‘Hip-Hop Is a Canon’: How the Baltimore Museum of Art’s Major Hip-Hop Show Is Bridging the Divide Between Rap and Art

Miki Hellerbach (Artnet News) reviews “The Culture: Hip Hop and Contemporary Art in the 21st Century,” on view at the Baltimore Museum of Art, 10 Art Museum Drive, Baltimore, through July 16. As we mentioned in our previous post (The Culture…), participating artists who embrace(d) their Caribbean roots include Jean-Michel Basquiat, Miguel Luciano, Roberto Lugo, José Parlá, Fahama Pecou, and Michael Vasquez.

“Hip-hop is a canon. It’s only 50 years old and it belongs in museums,” Asma Naeem, director at the Baltimore Museum of Art told Artnet News. “It doesn’t just belong in temporary exhibitions; it belongs in the permanent collections of museums.”

To coincide with the 50th anniversary of a genre born in the Bronx at a birthday party hosted by DJ Kool Herc, the institution is presenting its first hip-hop-themed exhibition, titled “The Culture: Hip-Hop & Contemporary Art in the 21st Century,” to consider how the form has shaped all manner of cultural production. The show, which opens today, is not alone in commemorating the movement’s 50th year—Fotografiska and the Museum at FIT are also doing so—but it’s one that’s weaving the overarching culture with works of art in a collage of consequential objects and imagery.

One of the exhibition’s goals, set by Naeem and her team of curators including Gamynne Guillotte, is to dismantle the divide between hip-hop and high art. As Guillotte said in her opening statement before a preview tour of the gallery: “The separation between street and gallery is a fallacy,” with perhaps an unintentional rhyme recalling the wordplay of Biggie Smalls, the rapper who inspired a piece by Mark Bradford draped behind her.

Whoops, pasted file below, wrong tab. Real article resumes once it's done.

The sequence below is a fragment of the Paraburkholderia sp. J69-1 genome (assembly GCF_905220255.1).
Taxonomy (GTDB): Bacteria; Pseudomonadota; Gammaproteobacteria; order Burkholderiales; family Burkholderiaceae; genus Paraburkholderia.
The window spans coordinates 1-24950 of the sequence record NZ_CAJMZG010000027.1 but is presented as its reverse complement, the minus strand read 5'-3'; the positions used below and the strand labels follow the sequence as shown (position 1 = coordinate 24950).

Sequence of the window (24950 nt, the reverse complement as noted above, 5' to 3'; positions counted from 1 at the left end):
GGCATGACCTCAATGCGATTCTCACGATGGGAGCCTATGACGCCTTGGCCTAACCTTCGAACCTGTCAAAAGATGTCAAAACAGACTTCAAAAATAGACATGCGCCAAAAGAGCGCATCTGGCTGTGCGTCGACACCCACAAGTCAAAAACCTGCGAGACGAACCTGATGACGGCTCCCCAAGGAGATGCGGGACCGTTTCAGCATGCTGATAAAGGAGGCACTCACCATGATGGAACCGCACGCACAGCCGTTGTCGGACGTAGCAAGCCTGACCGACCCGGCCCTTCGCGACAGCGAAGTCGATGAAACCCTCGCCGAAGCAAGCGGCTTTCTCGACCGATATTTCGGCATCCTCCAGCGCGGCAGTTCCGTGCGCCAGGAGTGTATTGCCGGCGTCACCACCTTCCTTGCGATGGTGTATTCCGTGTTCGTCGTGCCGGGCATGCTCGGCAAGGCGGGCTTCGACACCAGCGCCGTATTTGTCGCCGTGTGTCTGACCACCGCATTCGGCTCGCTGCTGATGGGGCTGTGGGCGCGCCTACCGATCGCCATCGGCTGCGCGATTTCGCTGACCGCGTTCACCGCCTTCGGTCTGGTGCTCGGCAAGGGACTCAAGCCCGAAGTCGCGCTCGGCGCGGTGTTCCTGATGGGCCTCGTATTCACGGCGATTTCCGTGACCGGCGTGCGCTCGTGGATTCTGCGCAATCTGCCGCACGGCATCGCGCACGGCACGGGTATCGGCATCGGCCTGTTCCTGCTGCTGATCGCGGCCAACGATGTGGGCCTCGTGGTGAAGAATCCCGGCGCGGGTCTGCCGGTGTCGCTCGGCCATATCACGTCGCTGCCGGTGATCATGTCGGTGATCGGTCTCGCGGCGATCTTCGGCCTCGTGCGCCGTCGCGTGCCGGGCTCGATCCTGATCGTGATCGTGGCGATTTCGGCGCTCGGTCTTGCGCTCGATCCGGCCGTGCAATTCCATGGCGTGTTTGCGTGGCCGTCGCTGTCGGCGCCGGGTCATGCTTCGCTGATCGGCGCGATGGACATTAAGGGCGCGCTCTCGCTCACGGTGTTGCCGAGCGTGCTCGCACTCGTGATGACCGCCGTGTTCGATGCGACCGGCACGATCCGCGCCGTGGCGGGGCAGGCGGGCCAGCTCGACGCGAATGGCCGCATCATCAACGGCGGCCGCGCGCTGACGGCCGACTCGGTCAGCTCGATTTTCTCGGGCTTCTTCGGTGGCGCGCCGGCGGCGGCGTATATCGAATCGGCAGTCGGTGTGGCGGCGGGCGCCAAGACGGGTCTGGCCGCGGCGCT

Titled Biggie Biggie Biggie (2002), Bradford’s piece, which is made of gauze “endpapers” used to curl hair, form an abstract rendering of the Brooklyn M.C. in the first section of the exhibition. Within this same room, described by Guillotte as a “tasting menu” of the sections to come, there is also Baltimore transplant Zéh Palito’s hot pink double portrait, It was all a dream (2022), a 1983 Basquiat canvas dedicated to jazz musician Charlie Parker, and a Dapper Dan down jacket from 2018.

This collage of styles offers a positive response to a text-based work by New York artist Shirt, installed in the following section of the exhibition centered on Language, which reads in bold black letters, “CAN A RAP SONG HAVE THE SIGNIFICANCE OF ART.” It’s a statement, less a question, that bears out the exhibition’s thesis, but also emphasizes the timeless messaging that runs throughout hip-hop.

Across its elements, hip-hop has always been a way for Black artists in particular to express the grind of systemic oppression, with rap and fashion offering aspirational counterpoints to reclaim painful narratives and history. The Adornment section of the exhibition offers such a juxtaposition of trauma and beauty. [. . .]

“It’s always been multidisciplinary and it’s always been about the hustle,” said Guillotte about hip-hop. “So it finds a very natural allegiance with the idea of commerce.” [. . .]

[. . .] “Hip-hop conveys different kinds of beauty—other forms of beauty that belong side by side with the Western canon,” said Naeem.

“These worlds have always been in dialogue,” Guillotte added about the coexistence of hip-hop, fashion, and art. “That’s enormously important because there’s power in that. It serves somebody to assume that there is this thing that we call ‘the street’ and there is this thing that we call ‘the gallery.’ How scary would it be if there wasn’t?”

For full article, see https://news.artnet.com/art-world/baltimore-museum-of-art-the-culture-hip-hop-contemporary-art-exhibition-2279460

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